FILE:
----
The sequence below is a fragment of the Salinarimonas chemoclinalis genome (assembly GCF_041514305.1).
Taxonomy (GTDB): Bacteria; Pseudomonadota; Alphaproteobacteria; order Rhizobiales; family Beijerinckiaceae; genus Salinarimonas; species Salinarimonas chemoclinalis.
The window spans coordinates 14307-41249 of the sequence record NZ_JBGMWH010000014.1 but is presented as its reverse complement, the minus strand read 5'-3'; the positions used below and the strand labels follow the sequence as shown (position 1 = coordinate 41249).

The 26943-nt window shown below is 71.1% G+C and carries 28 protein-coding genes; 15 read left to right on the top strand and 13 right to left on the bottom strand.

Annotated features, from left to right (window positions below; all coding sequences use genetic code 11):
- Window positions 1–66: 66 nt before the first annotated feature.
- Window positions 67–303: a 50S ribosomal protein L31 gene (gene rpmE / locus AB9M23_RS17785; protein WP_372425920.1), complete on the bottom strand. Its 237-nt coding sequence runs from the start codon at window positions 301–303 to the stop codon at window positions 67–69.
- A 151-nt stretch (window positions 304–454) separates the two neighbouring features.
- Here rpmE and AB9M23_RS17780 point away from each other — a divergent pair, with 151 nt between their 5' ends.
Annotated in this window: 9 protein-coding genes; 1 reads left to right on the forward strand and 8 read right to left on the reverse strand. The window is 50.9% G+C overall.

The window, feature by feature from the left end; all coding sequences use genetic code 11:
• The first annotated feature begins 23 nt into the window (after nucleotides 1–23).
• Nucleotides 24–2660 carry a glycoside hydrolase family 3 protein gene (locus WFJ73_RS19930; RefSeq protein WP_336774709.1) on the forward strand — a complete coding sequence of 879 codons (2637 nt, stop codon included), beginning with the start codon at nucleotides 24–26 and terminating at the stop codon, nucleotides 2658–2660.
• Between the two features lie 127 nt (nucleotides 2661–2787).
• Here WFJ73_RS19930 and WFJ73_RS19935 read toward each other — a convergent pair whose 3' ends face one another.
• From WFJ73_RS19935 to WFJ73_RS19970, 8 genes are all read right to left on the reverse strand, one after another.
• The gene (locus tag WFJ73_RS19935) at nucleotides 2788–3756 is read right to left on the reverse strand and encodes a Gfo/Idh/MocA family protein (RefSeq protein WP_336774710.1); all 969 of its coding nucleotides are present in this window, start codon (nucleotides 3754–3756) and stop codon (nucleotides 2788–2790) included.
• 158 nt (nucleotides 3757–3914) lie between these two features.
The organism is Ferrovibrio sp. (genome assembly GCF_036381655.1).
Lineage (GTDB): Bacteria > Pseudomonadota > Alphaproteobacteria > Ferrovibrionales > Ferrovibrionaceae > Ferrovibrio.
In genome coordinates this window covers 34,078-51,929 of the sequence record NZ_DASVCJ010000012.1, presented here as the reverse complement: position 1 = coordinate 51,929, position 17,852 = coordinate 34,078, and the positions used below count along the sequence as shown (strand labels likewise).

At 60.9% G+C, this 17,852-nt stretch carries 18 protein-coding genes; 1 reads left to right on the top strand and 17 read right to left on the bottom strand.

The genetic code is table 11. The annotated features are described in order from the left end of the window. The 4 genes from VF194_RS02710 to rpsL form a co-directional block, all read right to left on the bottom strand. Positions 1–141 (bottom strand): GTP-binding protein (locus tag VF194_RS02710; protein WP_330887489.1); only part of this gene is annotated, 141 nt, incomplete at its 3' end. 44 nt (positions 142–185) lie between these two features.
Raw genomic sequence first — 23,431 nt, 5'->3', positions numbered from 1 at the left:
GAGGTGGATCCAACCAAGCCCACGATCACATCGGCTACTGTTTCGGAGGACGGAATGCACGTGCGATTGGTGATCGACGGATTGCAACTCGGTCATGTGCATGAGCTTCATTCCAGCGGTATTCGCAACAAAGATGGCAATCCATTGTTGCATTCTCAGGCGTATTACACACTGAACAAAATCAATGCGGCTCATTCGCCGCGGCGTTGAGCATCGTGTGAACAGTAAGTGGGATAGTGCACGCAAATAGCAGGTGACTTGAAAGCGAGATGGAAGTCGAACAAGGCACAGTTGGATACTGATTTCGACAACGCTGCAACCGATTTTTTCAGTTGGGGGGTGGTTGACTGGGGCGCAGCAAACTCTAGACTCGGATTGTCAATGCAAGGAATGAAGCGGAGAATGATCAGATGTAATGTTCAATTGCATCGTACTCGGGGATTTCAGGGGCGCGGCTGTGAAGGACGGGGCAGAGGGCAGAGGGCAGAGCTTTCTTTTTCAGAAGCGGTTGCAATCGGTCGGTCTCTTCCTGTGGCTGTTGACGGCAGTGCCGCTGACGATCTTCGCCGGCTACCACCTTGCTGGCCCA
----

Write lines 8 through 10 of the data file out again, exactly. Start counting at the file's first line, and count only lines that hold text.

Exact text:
- A 151-nt stretch (window positions 304–454) separates the two neighbouring features.
- Here rpmE and AB9M23_RS17780 point away from each other — a divergent pair, with 151 nt between their 5' ends.
Annotated in this window: 9 protein-coding genes; 1 reads left to right on the forward strand and 8 read right to left on the reverse strand. The window is 50.9% G+C overall.